I’ve been assured the APA Blog is an educational, safe space so I can disclose that I am what is known as fluid. My bisexuality is complex, unique, and partially socially constructed. It is beyond issues restricted to biology or sexual activity. It is more like “pansexuality” or what is sometimes called “omnisexuality,” but these categories are also not so easily interchangeable, and I am acutely aware of my “epistemic limitations.” I am personally and intellectually fluid yet identify as white cisgender. I prefer to gender identify as a female and I prefer to date gender identifying (fluid) men. Yet, even this sounds oddly binary and confining, sort of like being forced or encouraged to choose between either Analytic or Continental philosophical methods and texts. The binary created between genders is, mostly, an illusion and a social construction, as is the binary between the divide in professional philosophy. American Pragmatism and the Philosophy of Education, for example, can be considered their own categories of philosophical thinking, with methods that do not easily fall into either Analytic (Anglo-American) or Continental (spans the continents) orientations. Philosophy of Art and Film also bridges such divides, as is lucidly demonstrated by John Mullarkey in his work Refractions of Reality: Philosophy and the Moving Image. To comfort myself from the pressure of society’s dominating social norms (and codes) and to take shelter from academia’s tensions, teams, and experiments, I have often fantasized about being a philosophical hermaphrodite, a sort of professor of theoretical and practical intersex.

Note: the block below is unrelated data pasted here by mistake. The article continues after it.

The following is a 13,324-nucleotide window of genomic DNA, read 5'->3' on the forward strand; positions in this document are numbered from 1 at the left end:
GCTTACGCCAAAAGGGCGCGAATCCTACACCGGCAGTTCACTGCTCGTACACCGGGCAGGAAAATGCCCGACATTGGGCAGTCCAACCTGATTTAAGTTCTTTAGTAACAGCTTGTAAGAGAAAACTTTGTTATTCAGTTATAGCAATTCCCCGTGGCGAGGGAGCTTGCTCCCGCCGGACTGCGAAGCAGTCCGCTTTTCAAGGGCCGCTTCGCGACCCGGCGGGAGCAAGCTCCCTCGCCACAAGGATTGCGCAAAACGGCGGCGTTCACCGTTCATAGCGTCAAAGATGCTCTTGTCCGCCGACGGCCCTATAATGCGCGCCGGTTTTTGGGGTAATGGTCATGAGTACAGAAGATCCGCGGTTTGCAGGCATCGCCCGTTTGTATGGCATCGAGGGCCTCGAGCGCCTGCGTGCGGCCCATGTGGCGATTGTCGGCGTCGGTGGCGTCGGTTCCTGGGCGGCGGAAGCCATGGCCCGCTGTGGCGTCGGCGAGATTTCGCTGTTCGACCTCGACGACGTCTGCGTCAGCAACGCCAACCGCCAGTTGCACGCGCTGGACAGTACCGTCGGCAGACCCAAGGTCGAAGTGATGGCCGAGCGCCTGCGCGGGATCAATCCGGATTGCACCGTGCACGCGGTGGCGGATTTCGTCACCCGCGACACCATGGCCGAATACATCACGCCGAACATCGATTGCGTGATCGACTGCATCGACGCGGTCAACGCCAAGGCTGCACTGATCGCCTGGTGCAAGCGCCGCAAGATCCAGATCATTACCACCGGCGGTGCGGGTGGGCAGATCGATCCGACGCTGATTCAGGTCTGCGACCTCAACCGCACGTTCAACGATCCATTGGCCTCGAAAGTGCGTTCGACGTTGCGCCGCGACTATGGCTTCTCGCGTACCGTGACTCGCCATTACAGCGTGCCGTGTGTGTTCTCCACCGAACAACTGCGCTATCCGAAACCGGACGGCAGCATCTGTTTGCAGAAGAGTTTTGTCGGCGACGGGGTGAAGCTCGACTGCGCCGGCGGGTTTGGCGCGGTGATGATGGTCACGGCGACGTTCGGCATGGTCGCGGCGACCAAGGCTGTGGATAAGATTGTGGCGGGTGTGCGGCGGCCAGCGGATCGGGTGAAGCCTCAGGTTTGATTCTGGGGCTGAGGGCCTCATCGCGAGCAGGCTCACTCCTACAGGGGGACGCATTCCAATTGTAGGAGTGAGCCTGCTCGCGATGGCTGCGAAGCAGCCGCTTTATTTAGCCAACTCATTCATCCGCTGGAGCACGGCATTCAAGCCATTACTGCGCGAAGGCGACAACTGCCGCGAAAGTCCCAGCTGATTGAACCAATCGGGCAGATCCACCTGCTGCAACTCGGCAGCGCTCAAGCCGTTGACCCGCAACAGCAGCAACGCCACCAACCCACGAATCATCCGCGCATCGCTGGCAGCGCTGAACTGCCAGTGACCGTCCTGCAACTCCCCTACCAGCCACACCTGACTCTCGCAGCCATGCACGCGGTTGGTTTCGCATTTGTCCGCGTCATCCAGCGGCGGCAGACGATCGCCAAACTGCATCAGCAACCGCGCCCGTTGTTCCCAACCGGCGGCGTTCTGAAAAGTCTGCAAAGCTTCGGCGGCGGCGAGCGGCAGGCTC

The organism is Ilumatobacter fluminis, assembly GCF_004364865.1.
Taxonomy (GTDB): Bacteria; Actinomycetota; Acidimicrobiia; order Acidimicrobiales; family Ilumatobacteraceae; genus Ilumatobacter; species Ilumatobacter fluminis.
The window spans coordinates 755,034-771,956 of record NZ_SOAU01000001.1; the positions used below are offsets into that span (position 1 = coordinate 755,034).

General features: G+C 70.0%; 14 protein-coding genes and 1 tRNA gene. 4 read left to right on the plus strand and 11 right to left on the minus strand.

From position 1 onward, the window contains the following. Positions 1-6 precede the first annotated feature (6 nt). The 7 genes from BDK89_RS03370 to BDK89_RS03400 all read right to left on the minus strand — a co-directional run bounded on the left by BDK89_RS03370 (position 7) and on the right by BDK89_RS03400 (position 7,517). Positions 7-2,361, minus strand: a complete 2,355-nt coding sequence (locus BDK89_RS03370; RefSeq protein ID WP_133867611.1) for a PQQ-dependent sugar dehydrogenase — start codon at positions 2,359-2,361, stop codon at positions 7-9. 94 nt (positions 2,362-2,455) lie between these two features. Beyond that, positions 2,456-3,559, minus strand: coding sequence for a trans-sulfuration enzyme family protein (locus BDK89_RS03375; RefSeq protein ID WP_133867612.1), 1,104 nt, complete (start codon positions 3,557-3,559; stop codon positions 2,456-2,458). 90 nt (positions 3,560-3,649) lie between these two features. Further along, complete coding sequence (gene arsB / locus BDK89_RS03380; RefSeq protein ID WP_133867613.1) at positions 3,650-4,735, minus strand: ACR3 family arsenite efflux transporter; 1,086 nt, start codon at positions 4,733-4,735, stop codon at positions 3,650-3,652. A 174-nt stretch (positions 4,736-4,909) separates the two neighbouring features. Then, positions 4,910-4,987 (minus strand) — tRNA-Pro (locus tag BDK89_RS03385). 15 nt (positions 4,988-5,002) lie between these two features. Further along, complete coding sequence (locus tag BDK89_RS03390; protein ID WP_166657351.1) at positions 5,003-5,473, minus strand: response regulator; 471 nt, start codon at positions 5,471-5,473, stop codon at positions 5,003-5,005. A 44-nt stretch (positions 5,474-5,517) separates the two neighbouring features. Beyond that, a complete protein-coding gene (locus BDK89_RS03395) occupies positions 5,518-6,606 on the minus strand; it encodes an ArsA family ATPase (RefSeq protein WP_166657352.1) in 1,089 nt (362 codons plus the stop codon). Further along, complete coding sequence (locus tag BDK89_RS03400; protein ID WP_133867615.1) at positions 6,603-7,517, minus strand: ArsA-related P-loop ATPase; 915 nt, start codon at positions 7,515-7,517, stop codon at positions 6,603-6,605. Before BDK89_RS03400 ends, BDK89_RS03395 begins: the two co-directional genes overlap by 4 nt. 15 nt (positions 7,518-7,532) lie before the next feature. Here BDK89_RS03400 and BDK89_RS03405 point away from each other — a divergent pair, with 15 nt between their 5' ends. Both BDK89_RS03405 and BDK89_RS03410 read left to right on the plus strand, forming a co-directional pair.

As a philosopher, I am attracted to many different ideas and texts for intersecting reasons. I do not reduce consciousness to brain science when I work on the hard problem of consciousness, but I am an advocate of incorporating some elements of relevant neurophilosophy into our conceptual schemas. Big data does not scare me because we are not reducible or defined solely by data of any kind, and I can find my truly private spaces when needed. I am a lover of method and intellectual history, therefore, I am not epistemologically indentured to remain within a specific area because of my identity or background, but I do defer to others who are more knowledgeable, well read, or with direct lived experiences I do not or cannot possibly have. I enjoy studying Plato while taking notes in the margins of Nietzsche and Cixous. Simone Weil and Gilles Deleuze check in regularly while I also work on Spinoza’s proto-physics of force and motion as a responsible critical philosopher of race and quasi-feminist (more womanist). From Leibniz to Alison Jaggar and Roberto Sanchez, Memmi to Charles Mills, Rorty to Patricia Hill Collins and Lisa Gunther, there is much philosophy to absorb, research, respond to and teach. That’s the point; I’m always learning how to read, how to take it all up, how to write better, how to creatively enjoy my many preferences as a theoretical hermaphrodite. Sometimes I have been known to lay aside all texts temporarily to the sheer joy of imaginative and rational contemplation. Tapped out like Morse code on my laptop in the virtual space that is my Steppenwolf self, there have been many pen pal letters with friends in the underground with safety during all of graduate school and beyond. To infinity…and beyond. I am a monad kitty!